A Riemann sum is a method used for approximating an integral using a finite sum. In calculus, the Riemann sum is commonly taught as an introduction to definite integrals. It is used to estimate the area under a curve by partitioning the region into shapes (whose areas are typically simple to compute) similar to the region being measured. The area of these shapes are then added to estimate the area under the curve; most typically, rectangles of even spacing and width are used, though this does not have to be the case.
Since the shapes being used won't exactly match the shape of the region, there will be some error. This error can be reduced by using a larger number of shapes with smaller width; the smaller the width of the rectangles, the more closely they can represent the shape of the region, and the more accurate the estimation of the area. For example, the area under the curve from x = 0 to x = 3 is estimated in each of the graphs below using 4, 10, and 20 rectangles.
As can be seen from the figure, the higher the number of rectangles used, the more accurate the representation of the area under the curve. This is the basis of the definition of a Riemann sum.
Definition of a Riemann sum
A Riemann sum is defined using summation notation as follows
where represents the width of the rectangles (), and is a value within the interval such that is the height of the rectangle. Thus, represents the area of a given rectangle in the Riemann sum, and the choice of determines which type of Riemann sum (left, right, or midpoint) is being used. for each type of Riemann sum is depicted in the figure below:
Riemann sums and definite integrals
Riemann sums are used to approximate definite integrals; the larger the number of partitions (n), the more accurate the approximation. As the number of partitions approaches infinity, Δx approaches 0. Assuming that it were possible to achieve an infinite number of partitions, the Riemann sum would no longer be an approximation. Rather, the sum would be the exact value of the area under the curve. In other words, the limit of a Riemann sum as Δx approaches 0 over an interval [a, b] is equal to the definite integral over that interval, or:
Note that since Δx approaches 0, it does not matter whether a left, right, or midpoint Riemann sum is used; the limit will still have the same value regardless which point is chosen since they all converge.
Types of Riemann sums
There are a number of different types of Riemann sums. One of the ways in which Riemann sums differ is the choice of , which affects the point at which the curve intersects the partition.
Left Riemann sum
The left Riemann sum involves approximating a function through use of its left endpoint; this means that the left endpoint of the partition is the point that intersects the curve. The figure below depicts a left Riemann sum for f(x) = x2 over the interval [0, 3]; the region is partitioned using 6 rectangles of equal width.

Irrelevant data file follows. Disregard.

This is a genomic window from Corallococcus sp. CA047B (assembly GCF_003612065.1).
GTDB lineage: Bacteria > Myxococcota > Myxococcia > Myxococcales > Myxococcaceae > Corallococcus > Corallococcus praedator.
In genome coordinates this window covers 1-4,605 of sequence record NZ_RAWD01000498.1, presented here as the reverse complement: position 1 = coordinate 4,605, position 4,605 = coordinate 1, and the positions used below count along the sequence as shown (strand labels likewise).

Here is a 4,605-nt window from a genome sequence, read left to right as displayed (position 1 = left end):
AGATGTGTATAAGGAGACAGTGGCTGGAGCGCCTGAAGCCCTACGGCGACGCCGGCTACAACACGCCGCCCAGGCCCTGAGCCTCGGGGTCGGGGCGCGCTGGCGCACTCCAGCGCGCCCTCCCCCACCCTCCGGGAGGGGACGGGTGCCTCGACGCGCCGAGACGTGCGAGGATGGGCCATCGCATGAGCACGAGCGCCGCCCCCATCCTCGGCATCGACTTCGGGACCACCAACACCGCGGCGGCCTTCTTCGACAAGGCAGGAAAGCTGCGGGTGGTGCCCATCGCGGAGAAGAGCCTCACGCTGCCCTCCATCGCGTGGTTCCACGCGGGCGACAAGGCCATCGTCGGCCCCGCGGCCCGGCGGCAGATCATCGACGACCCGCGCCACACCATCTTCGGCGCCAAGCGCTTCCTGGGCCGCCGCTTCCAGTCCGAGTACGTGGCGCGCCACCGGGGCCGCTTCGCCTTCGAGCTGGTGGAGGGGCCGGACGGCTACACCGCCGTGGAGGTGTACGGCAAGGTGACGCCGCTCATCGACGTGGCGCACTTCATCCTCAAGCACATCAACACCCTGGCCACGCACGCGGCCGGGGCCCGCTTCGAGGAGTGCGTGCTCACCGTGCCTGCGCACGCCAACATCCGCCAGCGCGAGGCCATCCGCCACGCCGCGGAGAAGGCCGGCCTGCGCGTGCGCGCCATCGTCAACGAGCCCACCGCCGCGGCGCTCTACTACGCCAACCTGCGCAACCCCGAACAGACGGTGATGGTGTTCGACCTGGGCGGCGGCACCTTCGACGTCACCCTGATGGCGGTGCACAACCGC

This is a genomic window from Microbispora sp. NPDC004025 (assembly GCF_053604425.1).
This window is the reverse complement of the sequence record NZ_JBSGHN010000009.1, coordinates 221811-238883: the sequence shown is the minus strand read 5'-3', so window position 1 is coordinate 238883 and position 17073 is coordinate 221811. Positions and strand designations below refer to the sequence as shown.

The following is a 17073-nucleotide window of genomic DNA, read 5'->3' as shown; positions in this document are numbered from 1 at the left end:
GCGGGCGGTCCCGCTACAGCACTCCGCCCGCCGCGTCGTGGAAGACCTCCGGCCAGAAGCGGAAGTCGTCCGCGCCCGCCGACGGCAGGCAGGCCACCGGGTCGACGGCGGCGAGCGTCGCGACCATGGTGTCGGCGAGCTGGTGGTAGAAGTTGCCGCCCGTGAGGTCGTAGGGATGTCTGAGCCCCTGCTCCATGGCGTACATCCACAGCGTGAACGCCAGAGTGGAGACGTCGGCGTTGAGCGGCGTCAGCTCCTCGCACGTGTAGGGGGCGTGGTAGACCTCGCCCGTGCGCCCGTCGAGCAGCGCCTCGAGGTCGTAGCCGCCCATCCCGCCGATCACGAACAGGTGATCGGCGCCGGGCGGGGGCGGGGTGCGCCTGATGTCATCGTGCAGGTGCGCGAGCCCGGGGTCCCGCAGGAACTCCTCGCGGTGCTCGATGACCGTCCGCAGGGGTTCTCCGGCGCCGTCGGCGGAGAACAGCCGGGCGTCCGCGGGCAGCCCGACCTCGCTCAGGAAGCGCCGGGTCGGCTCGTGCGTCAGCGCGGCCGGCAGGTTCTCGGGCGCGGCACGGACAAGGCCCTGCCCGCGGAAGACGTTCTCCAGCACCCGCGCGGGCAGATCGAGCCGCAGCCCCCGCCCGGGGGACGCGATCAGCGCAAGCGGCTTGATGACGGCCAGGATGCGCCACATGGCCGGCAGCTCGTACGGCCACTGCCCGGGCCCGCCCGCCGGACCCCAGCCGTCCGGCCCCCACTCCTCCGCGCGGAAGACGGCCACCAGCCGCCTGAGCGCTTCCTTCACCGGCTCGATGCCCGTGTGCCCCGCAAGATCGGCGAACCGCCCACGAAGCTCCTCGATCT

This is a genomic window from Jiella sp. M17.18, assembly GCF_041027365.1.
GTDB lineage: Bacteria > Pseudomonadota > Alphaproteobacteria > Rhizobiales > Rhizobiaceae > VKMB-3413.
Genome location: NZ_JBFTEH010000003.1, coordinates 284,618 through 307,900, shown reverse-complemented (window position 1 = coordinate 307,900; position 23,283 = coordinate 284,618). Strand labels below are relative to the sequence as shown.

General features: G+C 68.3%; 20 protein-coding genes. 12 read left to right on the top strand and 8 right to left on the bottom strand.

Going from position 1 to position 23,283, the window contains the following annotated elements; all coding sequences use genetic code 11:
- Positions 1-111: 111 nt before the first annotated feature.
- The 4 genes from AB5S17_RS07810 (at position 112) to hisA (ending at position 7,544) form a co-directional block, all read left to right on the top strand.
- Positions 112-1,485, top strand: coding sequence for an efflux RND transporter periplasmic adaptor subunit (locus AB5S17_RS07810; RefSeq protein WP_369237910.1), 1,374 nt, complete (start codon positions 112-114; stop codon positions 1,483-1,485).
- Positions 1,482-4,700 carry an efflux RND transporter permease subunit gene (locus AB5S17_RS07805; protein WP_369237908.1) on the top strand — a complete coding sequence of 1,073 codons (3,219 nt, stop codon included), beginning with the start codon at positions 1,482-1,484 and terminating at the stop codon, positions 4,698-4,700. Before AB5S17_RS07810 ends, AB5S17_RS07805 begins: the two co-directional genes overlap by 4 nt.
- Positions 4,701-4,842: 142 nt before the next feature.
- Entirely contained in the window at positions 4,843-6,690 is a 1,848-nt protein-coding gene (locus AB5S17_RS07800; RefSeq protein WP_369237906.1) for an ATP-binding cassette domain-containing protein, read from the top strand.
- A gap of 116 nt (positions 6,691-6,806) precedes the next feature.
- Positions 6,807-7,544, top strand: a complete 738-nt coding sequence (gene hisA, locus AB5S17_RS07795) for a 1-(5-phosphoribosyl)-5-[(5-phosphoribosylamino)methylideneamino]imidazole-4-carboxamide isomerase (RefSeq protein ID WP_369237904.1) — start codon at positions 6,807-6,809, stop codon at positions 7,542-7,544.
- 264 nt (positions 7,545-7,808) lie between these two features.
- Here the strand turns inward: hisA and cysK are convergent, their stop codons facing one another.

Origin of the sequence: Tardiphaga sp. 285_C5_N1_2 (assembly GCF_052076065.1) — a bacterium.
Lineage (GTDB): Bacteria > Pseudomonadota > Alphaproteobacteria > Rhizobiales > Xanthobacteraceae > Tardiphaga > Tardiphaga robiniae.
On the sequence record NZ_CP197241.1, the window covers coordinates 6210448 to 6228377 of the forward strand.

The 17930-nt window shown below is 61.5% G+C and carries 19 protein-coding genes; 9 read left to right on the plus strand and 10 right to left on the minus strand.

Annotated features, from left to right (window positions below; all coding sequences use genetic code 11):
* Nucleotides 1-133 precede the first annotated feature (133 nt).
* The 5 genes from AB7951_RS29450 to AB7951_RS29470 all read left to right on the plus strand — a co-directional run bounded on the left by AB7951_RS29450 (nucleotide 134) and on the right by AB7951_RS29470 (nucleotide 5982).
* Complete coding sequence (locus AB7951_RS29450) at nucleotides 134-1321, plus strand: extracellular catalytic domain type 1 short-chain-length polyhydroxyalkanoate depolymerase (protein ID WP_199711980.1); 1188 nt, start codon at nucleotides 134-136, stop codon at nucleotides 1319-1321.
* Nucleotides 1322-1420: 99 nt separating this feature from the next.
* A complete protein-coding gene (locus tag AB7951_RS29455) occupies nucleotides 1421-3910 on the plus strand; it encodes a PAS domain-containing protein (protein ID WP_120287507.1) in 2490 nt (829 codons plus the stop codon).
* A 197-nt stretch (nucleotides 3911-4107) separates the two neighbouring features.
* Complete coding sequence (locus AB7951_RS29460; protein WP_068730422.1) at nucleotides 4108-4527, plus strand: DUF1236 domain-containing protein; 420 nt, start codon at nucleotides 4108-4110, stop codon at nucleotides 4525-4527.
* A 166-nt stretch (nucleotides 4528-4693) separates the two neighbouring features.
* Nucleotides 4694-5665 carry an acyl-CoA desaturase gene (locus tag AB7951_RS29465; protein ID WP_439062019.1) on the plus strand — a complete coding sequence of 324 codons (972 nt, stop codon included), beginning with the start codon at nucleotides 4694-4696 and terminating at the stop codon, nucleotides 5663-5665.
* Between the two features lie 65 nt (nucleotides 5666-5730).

The Riemann sum, S, can be expressed as follows:
Since equally spaced rectangles are used in this example, Δx is the same for each partition, and we can use the following expression to determine Δx:
where a and b are the endpoints and n is the number of partitions (rectangles in this case). Note that this expression can be used to determine the width of the partition for any case in which all the partitions have equal width. Thus,
and the sum can be evaluated as follows:
Thus, the area under the curve is approximately 6.875 units. Referencing the figure, this is an underestimation of the area since all of the partitions are under the curve. Generally, a left Riemann sum will result in an overestimation if f(x) is only decreasing on the given interval, such as it would be left of the y-axis of f(x) = x2. If f(x) is only increasing on the interval, such as it is in this example, the left Riemann sum results in an underestimation.
Right Riemann sum
The right Riemann sum is similar to the left Riemann sum with the key difference being that the function is approximated using the right endpoint; this means that the right endpoint of the partition is the point that intersects the curve. The figure below depicts a right Riemann sum for f(x) = x2 over the interval [0, 3]; the region is partitioned using 6 rectangles of equal width.
Since the rectangles all have equal width,
and the right Riemann sum can be computed as:
Thus, the area under the curve is approximately 11.375 units. Referencing the figure, this is an overestimation because the partitions extend above the curve. Generally, the right Riemann sum results in an underestimation if f(x) is only decreasing on the given interval. When f(x) is only increasing on the interval, as in this example, the right Riemann sum results in an overestimation of the area.
Unlike the left and right endpoints, which are relatively simple to read off the graph, it is necessary to calculate the midpoint by summing the left and right endpoints, then dividing by 2. When using the midpoint rule,
The figure below depicts a Riemann sum using the midpoint rule for f(x) = x2 over the interval [0, 3]; the region is partitioned into 6 rectangles of equal width.
When using the midpoint rule, the function intersects the partition at the midpoint of the partition. For this example, for each of the 6 partitions is as follows:
Since all of the rectangles have equal width,
and the Riemann sum can be computed as follows:
Thus, the area under the curve is approximately 8.938 units. This is an underestimation of the actual area under the curve, though it is difficult to discern this from only examining the figure. Generally, the midpoint rule underestimates the area under the curve if the function is always increasing over the interval, and overestimates the area if the function is always decreasing over the interval.